Monday, August 1, 2016

What's your Mindset?

So what's your mindset? How would you answer that question?  My 8 year old brought home this picture of a lesson about mindset in grammar school last year: 
The book "Mindset, The New Psychology of Success" by world-renowned Stanford University psychologist Carol Dweck is one of my favorite's which I often recommend to clients who are feeling stuck in a negative thinking pattern.  Dr. Dweck teaches readers that people who have a fixed mindset believe that qualities and talents can't change, therefore limiting motivation to improve or grow. Talent is considered to be something someone has or does not have. People with a fixed mindset tend to be more judgmental and negative.
Growth mindset is the belief that basic abilities can be learned. People with a growth mindset are motivated and more optimistic. This mindset fosters a love for learning and allows people to increase feelings of control over success in life. 

In a recent article for Bustle I was asked to provide some insights for an article "Unhealthy Mindsets Everyone Should Get Rid of for a Better Outlook on Life".
The article lists unhealthy mindsets that contribute to negative feelings and self doubt from myself and other therapists and health care providers. They are:
  • Believing you're a victim
  • Believing you're not worthy
  • Seeing an Obstacle rather than opportunity
  • Believing everything is permanent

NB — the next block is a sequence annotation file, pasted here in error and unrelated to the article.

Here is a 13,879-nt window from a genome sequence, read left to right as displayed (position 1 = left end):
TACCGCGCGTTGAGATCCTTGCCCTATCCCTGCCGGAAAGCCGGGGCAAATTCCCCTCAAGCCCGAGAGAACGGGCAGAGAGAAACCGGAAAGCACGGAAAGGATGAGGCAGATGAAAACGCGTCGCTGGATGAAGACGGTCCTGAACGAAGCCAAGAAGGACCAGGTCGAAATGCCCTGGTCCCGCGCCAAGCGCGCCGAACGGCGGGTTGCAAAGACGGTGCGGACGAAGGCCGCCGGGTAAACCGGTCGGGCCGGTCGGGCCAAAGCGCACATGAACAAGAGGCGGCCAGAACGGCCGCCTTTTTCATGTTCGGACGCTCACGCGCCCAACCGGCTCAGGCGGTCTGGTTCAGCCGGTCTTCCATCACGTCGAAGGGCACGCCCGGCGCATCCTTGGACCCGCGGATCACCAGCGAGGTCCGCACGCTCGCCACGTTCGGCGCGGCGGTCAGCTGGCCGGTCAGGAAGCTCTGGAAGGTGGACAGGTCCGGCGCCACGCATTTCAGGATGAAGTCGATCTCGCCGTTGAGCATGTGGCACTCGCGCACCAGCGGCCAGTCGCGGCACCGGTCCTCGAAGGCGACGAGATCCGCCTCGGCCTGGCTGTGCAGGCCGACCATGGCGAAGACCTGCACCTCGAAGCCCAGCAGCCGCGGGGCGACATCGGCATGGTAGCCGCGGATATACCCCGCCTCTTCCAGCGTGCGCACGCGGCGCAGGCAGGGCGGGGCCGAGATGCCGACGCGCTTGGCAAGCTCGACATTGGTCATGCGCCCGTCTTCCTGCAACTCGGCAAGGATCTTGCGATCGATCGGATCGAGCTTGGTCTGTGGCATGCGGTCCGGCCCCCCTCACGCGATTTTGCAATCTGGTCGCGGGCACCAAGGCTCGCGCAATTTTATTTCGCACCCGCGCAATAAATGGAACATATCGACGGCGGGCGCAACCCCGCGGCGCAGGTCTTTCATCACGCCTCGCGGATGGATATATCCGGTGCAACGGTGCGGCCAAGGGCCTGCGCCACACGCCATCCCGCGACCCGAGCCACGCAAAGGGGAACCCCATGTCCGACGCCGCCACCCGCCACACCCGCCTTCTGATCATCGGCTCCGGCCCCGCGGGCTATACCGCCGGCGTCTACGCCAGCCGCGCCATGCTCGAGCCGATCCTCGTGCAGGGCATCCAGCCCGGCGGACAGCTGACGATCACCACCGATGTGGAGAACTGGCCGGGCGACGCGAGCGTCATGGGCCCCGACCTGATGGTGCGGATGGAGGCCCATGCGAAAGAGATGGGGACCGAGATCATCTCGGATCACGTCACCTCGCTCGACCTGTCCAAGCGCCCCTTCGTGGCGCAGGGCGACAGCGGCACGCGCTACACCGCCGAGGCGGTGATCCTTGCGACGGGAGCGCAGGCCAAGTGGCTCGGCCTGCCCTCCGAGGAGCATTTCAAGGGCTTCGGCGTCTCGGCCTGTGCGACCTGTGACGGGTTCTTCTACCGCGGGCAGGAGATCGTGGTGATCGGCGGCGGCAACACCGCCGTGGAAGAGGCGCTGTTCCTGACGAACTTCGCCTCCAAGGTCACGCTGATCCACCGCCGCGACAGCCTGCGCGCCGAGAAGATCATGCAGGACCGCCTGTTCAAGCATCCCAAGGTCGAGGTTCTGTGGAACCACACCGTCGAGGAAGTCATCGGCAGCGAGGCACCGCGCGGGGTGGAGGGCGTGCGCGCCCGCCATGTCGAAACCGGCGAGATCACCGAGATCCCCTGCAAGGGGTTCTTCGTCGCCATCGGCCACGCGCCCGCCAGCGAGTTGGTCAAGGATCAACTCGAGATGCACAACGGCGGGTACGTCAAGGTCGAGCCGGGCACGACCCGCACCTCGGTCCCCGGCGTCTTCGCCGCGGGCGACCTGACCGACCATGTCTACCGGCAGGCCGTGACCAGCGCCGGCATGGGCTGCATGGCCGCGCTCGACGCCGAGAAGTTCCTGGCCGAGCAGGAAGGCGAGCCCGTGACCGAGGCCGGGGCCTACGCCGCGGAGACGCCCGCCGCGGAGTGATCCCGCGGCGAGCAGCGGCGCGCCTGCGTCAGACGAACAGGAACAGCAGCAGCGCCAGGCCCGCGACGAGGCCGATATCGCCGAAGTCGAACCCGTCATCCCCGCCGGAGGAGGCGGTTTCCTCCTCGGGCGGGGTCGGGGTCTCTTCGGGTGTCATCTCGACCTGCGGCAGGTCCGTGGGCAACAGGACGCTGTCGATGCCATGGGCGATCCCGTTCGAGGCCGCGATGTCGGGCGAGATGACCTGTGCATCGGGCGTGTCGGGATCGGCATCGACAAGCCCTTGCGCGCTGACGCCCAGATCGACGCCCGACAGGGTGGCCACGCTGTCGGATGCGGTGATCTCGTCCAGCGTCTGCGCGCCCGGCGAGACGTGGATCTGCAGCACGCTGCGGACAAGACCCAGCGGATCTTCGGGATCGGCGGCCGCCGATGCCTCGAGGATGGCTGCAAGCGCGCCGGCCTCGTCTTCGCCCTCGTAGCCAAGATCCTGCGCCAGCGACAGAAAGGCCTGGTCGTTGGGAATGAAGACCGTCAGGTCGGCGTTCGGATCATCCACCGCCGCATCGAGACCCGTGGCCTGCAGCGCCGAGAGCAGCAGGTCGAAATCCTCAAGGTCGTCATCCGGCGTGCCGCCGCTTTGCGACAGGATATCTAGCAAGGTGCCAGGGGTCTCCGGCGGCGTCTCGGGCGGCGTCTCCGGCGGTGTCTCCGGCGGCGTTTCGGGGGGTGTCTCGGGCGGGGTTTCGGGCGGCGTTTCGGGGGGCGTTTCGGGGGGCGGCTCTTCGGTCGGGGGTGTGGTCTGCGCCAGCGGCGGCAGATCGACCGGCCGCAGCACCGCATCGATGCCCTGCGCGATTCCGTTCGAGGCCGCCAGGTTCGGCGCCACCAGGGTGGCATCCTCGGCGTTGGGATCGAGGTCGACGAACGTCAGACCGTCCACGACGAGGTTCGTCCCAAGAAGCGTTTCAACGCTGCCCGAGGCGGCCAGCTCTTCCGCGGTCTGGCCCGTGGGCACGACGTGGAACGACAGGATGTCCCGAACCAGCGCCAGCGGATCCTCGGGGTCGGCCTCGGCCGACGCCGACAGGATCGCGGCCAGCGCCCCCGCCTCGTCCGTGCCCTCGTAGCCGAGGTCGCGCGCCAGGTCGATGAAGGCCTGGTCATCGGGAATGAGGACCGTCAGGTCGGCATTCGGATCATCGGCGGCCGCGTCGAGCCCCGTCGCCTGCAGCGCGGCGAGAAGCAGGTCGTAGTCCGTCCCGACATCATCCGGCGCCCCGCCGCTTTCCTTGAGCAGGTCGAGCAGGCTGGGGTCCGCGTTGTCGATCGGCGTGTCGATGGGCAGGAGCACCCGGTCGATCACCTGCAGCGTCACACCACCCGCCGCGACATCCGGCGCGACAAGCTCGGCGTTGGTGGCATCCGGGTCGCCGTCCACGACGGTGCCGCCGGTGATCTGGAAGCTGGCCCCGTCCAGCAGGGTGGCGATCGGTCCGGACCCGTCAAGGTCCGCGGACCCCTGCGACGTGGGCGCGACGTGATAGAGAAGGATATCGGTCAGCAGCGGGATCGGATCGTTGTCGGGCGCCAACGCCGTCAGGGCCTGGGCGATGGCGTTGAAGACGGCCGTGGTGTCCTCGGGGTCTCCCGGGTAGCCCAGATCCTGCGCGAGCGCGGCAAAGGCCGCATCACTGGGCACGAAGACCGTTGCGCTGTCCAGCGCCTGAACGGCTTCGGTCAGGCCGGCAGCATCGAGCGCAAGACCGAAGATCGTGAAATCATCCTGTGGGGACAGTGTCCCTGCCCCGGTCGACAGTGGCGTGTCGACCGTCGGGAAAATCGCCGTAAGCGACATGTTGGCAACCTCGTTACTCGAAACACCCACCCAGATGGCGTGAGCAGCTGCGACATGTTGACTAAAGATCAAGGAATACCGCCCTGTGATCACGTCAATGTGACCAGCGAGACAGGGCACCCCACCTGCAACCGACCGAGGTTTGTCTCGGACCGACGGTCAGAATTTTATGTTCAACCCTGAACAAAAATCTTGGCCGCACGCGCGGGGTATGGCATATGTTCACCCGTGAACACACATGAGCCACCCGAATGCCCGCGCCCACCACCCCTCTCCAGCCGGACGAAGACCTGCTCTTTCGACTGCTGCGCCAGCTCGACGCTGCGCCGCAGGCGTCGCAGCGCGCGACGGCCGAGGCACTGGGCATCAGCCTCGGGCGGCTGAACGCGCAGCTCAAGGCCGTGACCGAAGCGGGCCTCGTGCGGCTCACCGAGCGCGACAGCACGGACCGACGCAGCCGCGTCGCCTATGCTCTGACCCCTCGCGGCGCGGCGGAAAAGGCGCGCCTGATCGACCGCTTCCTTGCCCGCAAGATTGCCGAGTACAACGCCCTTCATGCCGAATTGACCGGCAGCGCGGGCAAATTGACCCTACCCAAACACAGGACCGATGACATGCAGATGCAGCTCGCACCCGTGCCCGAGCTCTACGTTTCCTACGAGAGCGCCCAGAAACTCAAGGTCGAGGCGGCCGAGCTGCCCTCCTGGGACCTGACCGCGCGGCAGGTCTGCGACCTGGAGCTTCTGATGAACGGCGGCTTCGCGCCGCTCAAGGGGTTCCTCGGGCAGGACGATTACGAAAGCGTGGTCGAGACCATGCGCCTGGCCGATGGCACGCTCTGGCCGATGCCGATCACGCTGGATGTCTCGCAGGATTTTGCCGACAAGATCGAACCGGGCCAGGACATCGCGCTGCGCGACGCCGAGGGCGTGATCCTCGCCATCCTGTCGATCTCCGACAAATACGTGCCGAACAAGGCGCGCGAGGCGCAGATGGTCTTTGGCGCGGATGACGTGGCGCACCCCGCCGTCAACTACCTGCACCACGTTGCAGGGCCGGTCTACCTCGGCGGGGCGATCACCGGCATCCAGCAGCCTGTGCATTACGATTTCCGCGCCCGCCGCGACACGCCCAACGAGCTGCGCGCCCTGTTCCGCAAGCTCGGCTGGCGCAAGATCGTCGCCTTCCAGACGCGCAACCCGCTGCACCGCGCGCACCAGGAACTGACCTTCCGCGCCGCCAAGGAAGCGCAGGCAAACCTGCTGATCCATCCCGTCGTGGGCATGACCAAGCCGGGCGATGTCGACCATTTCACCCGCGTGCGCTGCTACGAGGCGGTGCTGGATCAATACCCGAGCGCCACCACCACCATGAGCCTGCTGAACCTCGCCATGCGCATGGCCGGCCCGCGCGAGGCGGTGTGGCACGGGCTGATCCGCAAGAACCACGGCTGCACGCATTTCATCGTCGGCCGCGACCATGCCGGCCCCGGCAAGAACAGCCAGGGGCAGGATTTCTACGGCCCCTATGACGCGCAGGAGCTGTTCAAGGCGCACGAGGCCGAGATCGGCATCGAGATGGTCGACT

• Thinking you will never find love
  • Being afraid you will get sick
  • Believing in absolutes
  • Being afraid of the doctor
  • Feeling shaped by your past
  • Believing you can't do something
  • Believing life is a struggle
Go HERE to check out the full article.

So much of what we believe becomes our reality. When we have a negative belief pattern we then find ourselves then acting in a way that perpetuates the beliefs we have about ourselves. 
Being able to check in with yourself and really identify what type of mindset is driving your actions can be a first step to making positive change in your life. 

An amazing example of how mindset affects our lives comes from researcher Kelly McGonigal on stress. In this video she describes how people who believe, "stress is harmful" had more of a negative health affect than stress by itself. She reports that if we change our relationship with stress itself we can actually reduce the negative affects stress has on our lives. 

So what's your mindset?

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